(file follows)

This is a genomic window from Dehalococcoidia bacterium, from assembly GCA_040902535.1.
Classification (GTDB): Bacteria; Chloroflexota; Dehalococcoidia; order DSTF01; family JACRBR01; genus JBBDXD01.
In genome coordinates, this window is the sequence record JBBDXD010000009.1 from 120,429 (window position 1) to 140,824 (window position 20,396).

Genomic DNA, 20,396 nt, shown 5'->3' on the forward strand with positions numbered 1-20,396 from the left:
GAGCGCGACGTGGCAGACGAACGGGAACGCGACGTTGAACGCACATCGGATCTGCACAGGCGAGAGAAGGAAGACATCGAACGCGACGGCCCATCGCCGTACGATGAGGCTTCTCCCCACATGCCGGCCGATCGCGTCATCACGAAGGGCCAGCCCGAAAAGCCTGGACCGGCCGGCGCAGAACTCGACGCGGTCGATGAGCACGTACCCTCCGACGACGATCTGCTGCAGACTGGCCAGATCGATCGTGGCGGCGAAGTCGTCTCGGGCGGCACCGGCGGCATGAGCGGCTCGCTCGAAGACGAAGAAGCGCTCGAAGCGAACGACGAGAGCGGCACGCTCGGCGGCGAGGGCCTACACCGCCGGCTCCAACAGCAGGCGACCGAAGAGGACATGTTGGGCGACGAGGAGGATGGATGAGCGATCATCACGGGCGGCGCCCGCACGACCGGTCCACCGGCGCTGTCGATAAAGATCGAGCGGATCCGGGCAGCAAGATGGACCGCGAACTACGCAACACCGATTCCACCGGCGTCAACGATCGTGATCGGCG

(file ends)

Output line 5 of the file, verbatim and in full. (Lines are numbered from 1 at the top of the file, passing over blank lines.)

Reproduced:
GAGCGCGACGTGGCAGACGAACGGGAACGCGACGTTGAACGCACATCGGATCTGCACAGGCGAGAGAAGGAAGACATCGAACGCGACGGCCCATCGCCGTACGATGAGGCTTCTCCCCACATGCCGGCCGATCGCGTCATCACGAAGGGCCAGCCCGAAAAGCCTGGACCGGCCGGCGCAGAACTCGACGCGGTCGATGAGCACGTACCCTCCGACGACGATCTGCTGCAGACTGGCCAGATCGATCGTGGCGGCGAAGTCGTCTCGGGCGGCACCGGCGGCATGAGCGGCTCGCTCGAAGACGAAGAAGCGCTCGAAGCGAACGACGAGAGCGGCACGCTCGGCGGCGAGGGCCTACACCGCCGGCTCCAACAGCAGGCGACCGAAGAGGACATGTTGGGCGACGAGGAGGATGGATGAGCGATCATCACGGGCGGCGCCCGCACGACCGGTCCACCGGCGCTGTCGATAAAGATCGAGCGGATCCGGGCAGCAAGATGGACCGCGAACTACGCAACACCGATTCCACCGGCGTCAACGATCGTGATCGGCG